Sanitation - Sanitation is a broad term that includes a variety of practices aimed at removing food and shelter from pests during critical life stages or the physical destruction of pests through cultural practices. This approach is particularly effective against pests that spend part of their life cycle in the soil, such as European corn borer and the common stalk borer. Fall tillage which buries crop residues destroys the overwintering habitat of the pests. Removing weeds around crop borders can help reduce common stalk borer infestations because this insect uses a wide spectrum of weed hosts. Burning crop residues is an historically proven method for cultural control of various pests, but air-quality concerns are reducing the use of this practice.
Trap crops - Trap crops are used effectively against many insect pests, including the Mexican bean beetle and the bean leaf beetle. Early maturing bean varieties can be planted ten to 14 days prior to planting the main bean crop. The adult beetles are attracted to these early maturing trap crops, then sprayed with an insecticide. While this technique still relies on insecticidal control, the amount of area treated is greatly reduced. Adjusting row spacing is also an effective cultural control measure for reducing corn earworm infestations. By using narrow row spacing, the canopy closes over the soil quicker, reducing the crop's attractiveness to the host-seeking corn earworm moths.
Many organisms exist in nature that feed on or infect insect pests. Collectively, these organisms provide a significant level of "natural control," in many cases preventing many insect species from ever reaching the status of "pests." The importance of natural control is frequently exhibited when natural enemy populations are destroyed by insecticides, and a previously unimportant insect suddenly escapes natural control and becomes a major pest. There are three general categories of natural enemies: (1) predators, (2) parasitoids (commonly called parasites), and (3) pathogens.
An individual predator, such as the lady beetle, will consume many host individuals in its lifetime. An individual parasitoid, on the other hand (such as the Trichogramma wasp), will generally only consume one host during its lifetime. However, this isn't meant to imply that predators are better biocontrol agents than parasitoids. Adult parasitoids are usually active fliers and will parasitize (lay eggs in) many individual hosts. Parasitoids are usually (Trichogramma excepted) very host specific. Pathogens are organisms, such as fungi, bacteria, viruses, nematodes, and protozoa that infect insects and cause disease.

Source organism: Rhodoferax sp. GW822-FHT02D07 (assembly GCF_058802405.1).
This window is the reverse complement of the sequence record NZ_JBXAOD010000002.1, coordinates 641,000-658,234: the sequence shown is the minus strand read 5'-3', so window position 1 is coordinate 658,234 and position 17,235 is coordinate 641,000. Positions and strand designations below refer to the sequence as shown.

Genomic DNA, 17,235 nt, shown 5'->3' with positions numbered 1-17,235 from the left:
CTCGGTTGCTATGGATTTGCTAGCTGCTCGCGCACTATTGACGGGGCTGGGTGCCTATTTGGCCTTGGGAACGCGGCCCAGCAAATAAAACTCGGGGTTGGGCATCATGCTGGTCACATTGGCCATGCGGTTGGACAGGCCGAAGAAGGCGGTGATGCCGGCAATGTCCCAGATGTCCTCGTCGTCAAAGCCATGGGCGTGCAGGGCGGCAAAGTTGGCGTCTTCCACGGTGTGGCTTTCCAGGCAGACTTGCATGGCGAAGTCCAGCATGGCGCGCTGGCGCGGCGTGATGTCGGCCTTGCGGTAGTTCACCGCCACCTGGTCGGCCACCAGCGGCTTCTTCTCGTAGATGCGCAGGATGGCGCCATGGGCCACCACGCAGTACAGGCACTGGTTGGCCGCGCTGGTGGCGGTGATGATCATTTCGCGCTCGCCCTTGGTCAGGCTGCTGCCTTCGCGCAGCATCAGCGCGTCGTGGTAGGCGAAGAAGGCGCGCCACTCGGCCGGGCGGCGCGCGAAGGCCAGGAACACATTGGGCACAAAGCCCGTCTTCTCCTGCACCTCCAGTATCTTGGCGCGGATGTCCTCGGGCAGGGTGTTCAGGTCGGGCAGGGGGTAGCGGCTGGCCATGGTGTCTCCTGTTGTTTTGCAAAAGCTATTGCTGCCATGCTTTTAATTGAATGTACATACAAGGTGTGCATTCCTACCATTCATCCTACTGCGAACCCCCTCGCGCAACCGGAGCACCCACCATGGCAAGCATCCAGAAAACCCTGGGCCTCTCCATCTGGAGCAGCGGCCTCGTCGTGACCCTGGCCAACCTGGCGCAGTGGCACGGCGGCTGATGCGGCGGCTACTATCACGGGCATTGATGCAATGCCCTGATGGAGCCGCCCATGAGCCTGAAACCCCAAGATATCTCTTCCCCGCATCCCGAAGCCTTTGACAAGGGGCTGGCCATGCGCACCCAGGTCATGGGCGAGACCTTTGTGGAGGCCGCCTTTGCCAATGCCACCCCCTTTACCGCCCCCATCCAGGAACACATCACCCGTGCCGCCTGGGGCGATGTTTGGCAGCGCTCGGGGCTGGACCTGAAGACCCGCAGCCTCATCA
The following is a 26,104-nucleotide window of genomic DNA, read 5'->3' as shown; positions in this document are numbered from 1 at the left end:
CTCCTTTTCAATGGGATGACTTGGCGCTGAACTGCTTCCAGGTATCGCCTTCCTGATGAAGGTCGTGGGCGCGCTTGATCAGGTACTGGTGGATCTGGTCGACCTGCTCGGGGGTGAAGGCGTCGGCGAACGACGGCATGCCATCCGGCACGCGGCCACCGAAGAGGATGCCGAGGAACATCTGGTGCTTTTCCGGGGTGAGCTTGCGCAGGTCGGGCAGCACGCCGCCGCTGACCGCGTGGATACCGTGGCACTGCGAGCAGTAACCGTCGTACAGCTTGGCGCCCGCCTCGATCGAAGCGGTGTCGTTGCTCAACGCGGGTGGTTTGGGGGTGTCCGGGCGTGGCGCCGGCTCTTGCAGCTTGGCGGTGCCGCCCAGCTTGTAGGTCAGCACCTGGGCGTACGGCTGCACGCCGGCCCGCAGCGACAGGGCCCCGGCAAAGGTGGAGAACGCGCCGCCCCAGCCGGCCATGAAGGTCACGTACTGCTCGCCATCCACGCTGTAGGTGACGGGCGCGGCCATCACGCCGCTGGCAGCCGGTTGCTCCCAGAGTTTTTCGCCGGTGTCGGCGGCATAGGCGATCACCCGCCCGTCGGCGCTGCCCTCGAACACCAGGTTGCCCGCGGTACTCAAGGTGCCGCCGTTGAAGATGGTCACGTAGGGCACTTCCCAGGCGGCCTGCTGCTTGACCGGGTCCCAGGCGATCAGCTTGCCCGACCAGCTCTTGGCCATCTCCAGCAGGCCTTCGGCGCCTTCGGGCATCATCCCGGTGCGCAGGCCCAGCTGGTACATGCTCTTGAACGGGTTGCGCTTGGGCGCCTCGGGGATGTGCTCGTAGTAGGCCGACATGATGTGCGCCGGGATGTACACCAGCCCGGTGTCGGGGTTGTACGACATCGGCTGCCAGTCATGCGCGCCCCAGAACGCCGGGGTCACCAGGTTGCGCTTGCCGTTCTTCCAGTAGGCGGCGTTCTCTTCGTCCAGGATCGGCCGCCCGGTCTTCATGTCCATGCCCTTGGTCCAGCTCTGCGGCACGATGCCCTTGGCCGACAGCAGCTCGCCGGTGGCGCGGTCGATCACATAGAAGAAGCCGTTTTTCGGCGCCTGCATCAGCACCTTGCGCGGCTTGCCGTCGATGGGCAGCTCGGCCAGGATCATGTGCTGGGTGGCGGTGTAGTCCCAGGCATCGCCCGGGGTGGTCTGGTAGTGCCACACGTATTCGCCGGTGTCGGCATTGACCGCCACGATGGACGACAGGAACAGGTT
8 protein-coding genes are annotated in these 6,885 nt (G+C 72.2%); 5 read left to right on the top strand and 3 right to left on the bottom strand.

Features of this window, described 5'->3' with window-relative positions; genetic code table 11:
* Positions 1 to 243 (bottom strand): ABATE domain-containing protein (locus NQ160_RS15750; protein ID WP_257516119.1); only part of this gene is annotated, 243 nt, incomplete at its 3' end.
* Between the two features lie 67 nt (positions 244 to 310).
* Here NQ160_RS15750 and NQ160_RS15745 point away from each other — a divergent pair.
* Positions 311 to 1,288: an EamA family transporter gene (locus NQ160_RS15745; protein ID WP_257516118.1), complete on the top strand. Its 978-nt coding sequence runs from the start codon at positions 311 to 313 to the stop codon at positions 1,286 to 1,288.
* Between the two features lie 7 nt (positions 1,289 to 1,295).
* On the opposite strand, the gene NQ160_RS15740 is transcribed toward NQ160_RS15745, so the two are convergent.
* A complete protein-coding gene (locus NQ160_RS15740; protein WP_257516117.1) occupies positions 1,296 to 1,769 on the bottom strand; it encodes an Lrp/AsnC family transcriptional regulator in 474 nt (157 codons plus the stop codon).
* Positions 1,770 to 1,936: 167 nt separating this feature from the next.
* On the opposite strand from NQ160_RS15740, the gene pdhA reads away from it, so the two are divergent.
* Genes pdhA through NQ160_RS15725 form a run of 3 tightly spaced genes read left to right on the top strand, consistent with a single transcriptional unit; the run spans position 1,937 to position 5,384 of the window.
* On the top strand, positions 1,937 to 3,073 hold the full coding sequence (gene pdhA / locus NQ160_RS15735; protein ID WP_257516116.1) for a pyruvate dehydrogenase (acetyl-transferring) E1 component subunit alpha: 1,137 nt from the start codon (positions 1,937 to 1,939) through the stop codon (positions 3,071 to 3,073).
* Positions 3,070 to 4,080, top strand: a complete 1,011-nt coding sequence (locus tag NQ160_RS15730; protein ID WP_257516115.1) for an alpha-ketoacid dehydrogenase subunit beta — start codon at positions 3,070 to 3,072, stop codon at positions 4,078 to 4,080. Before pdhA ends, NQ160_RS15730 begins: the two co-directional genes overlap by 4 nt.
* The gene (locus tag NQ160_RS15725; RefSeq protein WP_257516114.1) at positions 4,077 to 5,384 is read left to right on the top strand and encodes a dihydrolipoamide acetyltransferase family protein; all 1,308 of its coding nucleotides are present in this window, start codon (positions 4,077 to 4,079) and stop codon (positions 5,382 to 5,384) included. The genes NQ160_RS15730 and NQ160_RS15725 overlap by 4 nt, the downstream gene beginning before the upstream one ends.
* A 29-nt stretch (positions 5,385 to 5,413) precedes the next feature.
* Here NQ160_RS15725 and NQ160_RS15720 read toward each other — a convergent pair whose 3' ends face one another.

Other biological practices include:
Each of these has proven effective against certain pests.
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When money is no object, time sometimes is, and a professional lawn or landscape service will take care of many of the time-consuming chores of landscape maintenance. With professional help taking care of fertilizing and weeding the lawn and ornamentals, protecting them from insect and disease damage, and sometimes even mowing the grass, and mulching or pruning, home gardeners are free to turn their attention to other tasks that are more interesting to them. Hiring a professional is no reason to neglect learning about lawn and landscape care, though. Without some knowledge about lawns and ornamentals it will be difficult to select a company that can provide you with good, safe service and meet your desires to protect groundwater resources.
You should first decide the range of services you need or want. Landscape maintenance companies may provide lawn and tree care as well as care of ornamental landscape beds and gardens. The maintenance of landscape ornamentals (shrubs and small trees, ground covers, and flower gardens) may include fertilization; pruning; mulching; insect, disease and weed control; and seasonal clean-up. Services such as pruning and pest control require a higher level of qualifications and more experienced personnel than simple seasonal clean ups. In any case, you should take care to decide on the services you want and then to find a reliable company as described below.
Your first decision when selecting a lawn-care company is whether you want lawn care or lawn maintenance. For general maintenance such as mowing and trimming, a neighborhood teenager may be an affordable solution, and with some initial supervision, will probably do the job as well as you would yourself. For fertilizer and pesticide application, it pays to hire trained professionals who know when and how to apply these chemicals in a manner safe to you, your neighbors, the plants, and the environment.